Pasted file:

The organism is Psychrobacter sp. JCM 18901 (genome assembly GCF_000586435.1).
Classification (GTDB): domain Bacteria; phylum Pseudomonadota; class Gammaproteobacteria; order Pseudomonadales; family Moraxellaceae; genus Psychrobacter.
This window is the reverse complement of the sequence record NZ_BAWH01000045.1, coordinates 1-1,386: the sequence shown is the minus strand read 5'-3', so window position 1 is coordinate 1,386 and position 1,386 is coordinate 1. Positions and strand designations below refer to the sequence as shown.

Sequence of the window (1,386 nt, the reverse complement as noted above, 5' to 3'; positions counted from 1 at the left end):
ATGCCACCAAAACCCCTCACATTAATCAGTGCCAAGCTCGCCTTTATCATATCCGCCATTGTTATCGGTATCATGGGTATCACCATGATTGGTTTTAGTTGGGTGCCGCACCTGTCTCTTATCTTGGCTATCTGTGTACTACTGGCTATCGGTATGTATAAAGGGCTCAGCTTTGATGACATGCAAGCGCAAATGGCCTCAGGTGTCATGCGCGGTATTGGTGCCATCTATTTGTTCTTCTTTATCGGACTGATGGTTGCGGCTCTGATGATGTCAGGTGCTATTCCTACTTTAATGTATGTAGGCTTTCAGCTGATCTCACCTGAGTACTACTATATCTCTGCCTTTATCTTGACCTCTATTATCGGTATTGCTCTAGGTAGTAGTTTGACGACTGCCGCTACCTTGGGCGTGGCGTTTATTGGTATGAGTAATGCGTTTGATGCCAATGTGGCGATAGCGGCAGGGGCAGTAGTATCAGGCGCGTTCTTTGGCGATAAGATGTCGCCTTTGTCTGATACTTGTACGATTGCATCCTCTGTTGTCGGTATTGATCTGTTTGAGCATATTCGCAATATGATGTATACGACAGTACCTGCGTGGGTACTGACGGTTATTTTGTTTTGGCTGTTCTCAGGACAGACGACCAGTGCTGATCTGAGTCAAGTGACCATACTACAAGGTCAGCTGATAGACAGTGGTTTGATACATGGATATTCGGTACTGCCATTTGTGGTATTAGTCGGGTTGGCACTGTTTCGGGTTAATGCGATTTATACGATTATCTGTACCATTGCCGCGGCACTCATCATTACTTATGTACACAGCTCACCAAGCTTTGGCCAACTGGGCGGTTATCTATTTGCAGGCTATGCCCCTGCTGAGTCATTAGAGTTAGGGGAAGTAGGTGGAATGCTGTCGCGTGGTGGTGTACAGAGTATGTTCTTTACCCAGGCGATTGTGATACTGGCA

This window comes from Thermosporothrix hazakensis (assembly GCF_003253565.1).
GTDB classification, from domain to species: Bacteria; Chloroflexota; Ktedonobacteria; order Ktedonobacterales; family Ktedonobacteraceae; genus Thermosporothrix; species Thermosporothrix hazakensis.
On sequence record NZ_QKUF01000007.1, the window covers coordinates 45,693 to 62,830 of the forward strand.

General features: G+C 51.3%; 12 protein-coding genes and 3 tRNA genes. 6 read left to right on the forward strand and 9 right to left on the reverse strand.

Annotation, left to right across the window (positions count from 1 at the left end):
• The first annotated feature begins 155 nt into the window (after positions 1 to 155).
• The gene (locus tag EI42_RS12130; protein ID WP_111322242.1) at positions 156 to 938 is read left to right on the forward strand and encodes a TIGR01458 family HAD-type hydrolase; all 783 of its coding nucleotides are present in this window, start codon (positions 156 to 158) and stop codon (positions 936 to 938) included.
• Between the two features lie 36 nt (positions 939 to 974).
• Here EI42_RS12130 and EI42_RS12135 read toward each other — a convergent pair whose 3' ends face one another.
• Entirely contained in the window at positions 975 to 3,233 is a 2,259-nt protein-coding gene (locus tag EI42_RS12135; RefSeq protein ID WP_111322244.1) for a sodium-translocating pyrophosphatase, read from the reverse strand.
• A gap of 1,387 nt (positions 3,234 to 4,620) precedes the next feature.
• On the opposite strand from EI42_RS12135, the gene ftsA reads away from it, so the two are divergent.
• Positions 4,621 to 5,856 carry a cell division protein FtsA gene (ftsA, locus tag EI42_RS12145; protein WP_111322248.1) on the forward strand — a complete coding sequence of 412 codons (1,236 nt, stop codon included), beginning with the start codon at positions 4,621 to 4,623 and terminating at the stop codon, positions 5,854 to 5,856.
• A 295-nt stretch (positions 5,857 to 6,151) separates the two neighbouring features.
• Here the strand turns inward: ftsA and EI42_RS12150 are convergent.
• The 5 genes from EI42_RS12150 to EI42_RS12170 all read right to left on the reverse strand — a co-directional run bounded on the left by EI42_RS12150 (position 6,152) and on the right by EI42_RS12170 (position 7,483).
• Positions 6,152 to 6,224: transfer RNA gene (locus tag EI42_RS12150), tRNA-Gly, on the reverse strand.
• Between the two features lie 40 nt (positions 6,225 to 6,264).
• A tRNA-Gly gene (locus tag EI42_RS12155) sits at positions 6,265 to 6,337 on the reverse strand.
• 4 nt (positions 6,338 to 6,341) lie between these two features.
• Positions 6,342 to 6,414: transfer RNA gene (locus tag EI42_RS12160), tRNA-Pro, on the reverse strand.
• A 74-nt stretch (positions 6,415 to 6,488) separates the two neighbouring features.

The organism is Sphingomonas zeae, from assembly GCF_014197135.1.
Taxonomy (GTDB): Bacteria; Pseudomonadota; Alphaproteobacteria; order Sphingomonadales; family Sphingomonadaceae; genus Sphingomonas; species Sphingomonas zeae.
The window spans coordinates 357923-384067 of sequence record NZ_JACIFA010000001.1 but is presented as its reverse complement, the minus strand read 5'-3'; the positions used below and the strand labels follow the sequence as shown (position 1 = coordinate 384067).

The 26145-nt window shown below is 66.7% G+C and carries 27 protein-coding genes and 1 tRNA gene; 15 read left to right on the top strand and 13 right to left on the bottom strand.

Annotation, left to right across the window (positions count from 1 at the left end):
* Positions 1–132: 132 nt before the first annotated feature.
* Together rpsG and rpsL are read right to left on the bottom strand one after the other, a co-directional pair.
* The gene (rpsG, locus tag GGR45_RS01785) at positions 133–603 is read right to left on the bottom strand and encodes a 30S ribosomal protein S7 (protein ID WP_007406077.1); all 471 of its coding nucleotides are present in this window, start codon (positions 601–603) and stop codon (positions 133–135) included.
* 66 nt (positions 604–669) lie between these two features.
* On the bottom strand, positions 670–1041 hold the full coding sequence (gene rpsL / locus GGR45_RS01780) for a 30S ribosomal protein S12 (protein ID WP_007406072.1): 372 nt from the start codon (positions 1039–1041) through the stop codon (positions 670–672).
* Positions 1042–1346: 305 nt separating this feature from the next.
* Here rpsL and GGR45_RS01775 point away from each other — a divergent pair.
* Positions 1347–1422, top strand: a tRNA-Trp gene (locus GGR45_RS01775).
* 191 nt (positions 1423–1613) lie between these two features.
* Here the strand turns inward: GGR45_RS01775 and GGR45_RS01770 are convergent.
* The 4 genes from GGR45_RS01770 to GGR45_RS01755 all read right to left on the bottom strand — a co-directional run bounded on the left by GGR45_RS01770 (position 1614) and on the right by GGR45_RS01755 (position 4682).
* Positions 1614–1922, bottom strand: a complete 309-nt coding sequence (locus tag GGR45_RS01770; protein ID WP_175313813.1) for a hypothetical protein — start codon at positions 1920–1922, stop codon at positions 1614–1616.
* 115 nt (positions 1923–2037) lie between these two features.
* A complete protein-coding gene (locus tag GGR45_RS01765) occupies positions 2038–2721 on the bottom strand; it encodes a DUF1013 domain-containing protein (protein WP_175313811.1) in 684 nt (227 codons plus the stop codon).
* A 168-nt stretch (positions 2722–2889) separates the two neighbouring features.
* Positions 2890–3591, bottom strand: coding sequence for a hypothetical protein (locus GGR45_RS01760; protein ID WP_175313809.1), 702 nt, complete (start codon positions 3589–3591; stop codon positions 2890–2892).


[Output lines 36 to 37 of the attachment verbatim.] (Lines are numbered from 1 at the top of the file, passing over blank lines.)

* 66 nt (positions 604–669) lie between these two features.
* On the bottom strand, positions 670–1041 hold the full coding sequence (gene rpsL / locus GGR45_RS01780) for a 30S ribosomal protein S12 (protein ID WP_007406072.1): 372 nt from the start codon (positions 1039–1041) through the stop codon (positions 670–672).